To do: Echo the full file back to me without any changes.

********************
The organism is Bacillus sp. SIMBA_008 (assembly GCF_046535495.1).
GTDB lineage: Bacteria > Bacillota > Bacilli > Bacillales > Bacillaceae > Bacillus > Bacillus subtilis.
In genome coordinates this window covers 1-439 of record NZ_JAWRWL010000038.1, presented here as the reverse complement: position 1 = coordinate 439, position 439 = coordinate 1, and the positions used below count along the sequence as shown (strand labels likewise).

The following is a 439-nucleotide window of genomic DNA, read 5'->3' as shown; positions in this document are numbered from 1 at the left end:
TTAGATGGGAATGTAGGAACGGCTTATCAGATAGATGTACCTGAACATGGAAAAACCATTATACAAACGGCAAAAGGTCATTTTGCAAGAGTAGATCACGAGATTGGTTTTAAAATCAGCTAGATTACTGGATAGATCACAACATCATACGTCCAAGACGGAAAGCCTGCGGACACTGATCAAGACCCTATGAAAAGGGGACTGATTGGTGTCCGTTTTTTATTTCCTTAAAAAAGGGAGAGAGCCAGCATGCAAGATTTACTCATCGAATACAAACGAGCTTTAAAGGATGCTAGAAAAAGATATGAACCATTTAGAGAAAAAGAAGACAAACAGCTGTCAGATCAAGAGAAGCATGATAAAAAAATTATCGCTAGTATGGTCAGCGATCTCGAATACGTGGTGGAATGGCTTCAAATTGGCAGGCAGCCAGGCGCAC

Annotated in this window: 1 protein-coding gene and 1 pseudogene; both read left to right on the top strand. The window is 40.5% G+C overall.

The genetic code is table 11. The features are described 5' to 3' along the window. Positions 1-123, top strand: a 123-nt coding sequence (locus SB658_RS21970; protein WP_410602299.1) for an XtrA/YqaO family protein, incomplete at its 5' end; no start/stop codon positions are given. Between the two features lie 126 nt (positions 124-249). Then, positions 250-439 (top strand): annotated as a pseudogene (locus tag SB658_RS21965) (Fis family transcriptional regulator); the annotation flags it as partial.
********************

The organism is Bacillus sp. SIMBA_008 (assembly GCF_046535495.1).
GTDB lineage: Bacteria > Bacillota > Bacilli > Bacillales > Bacillaceae > Bacillus > Bacillus subtilis.
In genome coordinates this window covers 1-439 of record NZ_JAWRWL010000038.1, presented here as the reverse complement: position 1 = coordinate 439, position 439 = coordinate 1, and the positions used below count along the sequence as shown (strand labels likewise).

The following is a 439-nucleotide window of genomic DNA, read 5'->3' as shown; positions in this document are numbered from 1 at the left end:
TTAGATGGGAATGTAGGAACGGCTTATCAGATAGATGTACCTGAACATGGAAAAACCATTATACAAACGGCAAAAGGTCATTTTGCAAGAGTAGATCACGAGATTGGTTTTAAAATCAGCTAGATTACTGGATAGATCACAACATCATACGTCCAAGACGGAAAGCCTGCGGACACTGATCAAGACCCTATGAAAAGGGGACTGATTGGTGTCCGTTTTTTATTTCCTTAAAAAAGGGAGAGAGCCAGCATGCAAGATTTACTCATCGAATACAAACGAGCTTTAAAGGATGCTAGAAAAAGATATGAACCATTTAGAGAAAAAGAAGACAAACAGCTGTCAGATCAAGAGAAGCATGATAAAAAAATTATCGCTAGTATGGTCAGCGATCTCGAATACGTGGTGGAATGGCTTCAAATTGGCAGGCAGCCAGGCGCAC

Annotated in this window: 1 protein-coding gene and 1 pseudogene; both read left to right on the top strand. The window is 40.5% G+C overall.

The genetic code is table 11. The features are described 5' to 3' along the window. Positions 1-123, top strand: a 123-nt coding sequence (locus SB658_RS21970; protein WP_410602299.1) for an XtrA/YqaO family protein, incomplete at its 5' end; no start/stop codon positions are given. Between the two features lie 126 nt (positions 124-249). Then, positions 250-439 (top strand): annotated as a pseudogene (locus tag SB658_RS21965) (Fis family transcriptional regulator); the annotation flags it as partial.